Have you ever heard an unusual name in passing, only to see it written down years later and say, "Oh, is that what that name was?" Years ago I watched a documentary that featured a little girl who's name sounded like Palace. I thought, "Palace, huh? We use Castle and Temple, so why not?" Recently, I picked up a beautifully illustrated book of Greek myths and there was that name again, only it was Pallas.
Pallas (pronounced "PAH-las") is a multi-faceted Greek unisex name. It is worn by several characters in mythology. One of the most important ones was a Titan. He is associated with war, and was killed by Athena in a contest. Pallas was sometimes described as a giant or as "goat-like." It was also the name of two (mythical?) kings and Athena's teacher. As a boy's name, Pallas means "to brandish."
For girls, the story is different, although it is still very closely associated with Athena. I've seen the meaning listed as both "maiden" and "wisdom." When Athena was born, Zeus couldn't take care of her for whatever reason and dumped her on Triton, the messenger of the sea and son of Poseiden, who raised her. Triton had a daughter, Pallas. Pallas and Athena grew up together and loved each other like sisters. But, as with all best friends, there was a time when they had a falling out. Both girls were well versed in the art of war and decided to have a deul. Zeus chose this moment to intervene and protected Athena, but Athena accidentally killed Pallas. As part of grieving for the loss of her friend, Athena took Pallas's name. So sometimes she is refered to as Pallas Athena, or sometimes just Pallas. Pallas used to be an increadibly common a name for Athena, if you've read "The Raven" by Edgar Allen Poe you would notice that it mentions a bust of Pallas. I'm inclined to think that the "wisdom" tag has nothing to do with the etymological origins of the name and more to do with the association with the goddess.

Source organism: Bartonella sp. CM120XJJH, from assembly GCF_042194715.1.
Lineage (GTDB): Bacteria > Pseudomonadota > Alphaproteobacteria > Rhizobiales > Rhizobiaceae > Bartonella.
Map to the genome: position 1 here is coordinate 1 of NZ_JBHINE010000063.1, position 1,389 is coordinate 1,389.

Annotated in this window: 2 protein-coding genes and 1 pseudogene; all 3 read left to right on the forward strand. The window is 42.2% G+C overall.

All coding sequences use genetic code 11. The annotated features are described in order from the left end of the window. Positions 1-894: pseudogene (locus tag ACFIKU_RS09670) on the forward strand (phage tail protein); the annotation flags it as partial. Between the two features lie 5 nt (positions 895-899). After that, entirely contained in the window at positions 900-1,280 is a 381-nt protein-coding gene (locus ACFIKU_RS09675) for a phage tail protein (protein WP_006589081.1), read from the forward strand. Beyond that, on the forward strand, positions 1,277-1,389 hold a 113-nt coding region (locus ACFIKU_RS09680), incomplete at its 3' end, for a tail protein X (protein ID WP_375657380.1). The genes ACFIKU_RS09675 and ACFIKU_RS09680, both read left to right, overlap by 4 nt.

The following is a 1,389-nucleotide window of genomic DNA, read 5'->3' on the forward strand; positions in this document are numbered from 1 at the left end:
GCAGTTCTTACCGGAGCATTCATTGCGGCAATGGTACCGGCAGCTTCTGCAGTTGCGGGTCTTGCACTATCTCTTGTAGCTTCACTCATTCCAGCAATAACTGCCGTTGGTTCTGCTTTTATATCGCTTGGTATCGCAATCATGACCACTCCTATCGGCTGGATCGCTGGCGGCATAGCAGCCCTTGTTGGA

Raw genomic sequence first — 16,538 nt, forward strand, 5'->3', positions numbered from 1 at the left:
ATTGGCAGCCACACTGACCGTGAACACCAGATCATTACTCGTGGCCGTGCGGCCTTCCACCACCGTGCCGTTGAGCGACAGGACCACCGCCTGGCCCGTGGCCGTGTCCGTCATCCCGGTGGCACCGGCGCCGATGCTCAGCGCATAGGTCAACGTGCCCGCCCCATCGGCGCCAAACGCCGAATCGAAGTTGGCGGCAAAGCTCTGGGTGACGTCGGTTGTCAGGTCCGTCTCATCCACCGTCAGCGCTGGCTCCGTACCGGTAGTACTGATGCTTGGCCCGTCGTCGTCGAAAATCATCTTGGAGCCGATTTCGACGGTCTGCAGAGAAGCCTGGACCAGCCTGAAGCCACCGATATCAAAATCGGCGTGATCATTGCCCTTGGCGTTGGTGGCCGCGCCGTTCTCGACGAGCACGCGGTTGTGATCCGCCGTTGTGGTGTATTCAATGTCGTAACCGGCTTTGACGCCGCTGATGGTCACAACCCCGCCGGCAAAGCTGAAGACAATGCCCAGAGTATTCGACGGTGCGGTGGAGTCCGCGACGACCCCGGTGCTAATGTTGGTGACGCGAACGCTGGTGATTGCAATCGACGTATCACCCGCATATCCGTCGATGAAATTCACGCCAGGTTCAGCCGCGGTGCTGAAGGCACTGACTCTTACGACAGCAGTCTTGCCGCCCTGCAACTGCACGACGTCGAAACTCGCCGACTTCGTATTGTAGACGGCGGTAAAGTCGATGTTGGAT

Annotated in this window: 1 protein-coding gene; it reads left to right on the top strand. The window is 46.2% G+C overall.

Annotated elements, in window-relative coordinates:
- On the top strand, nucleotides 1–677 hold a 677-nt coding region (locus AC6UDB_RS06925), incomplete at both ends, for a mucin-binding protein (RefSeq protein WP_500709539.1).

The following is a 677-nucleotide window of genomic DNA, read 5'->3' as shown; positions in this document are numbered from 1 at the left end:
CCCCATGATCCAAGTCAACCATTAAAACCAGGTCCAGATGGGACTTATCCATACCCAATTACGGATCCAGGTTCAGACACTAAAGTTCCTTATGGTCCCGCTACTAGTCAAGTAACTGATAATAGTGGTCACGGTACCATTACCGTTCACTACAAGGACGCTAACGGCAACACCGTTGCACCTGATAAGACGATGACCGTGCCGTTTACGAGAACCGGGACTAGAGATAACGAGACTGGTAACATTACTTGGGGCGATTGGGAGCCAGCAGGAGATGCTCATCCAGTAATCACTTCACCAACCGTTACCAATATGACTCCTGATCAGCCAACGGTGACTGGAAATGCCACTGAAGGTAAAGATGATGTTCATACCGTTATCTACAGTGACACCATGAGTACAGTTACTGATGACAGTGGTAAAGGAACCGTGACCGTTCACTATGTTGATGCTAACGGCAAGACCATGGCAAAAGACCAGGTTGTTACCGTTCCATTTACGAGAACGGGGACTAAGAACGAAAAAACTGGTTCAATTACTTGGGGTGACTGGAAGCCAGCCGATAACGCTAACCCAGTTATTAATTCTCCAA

There are quite a few real life Pallas's, but most wear the name as a surname. People very well versed in animals might know that Pallas is the name of several species of birds and mammals. They are named after German naturalist Peter Simon Pallas. Pallas was also the name of the wife of Herod the Great, the famous Roman client king of Judea who killed a whole bunch of people.
I'm actually shocked that there aren't more little Pallas's running around. It's a great alternative for people who love Paris but not the Hilton association or the overwhelming slant towards girls. It's also a sound alike for Dallas, another very popular name for both genders.
So Pallas is growing on me. I wouldn't mind having a child with this name.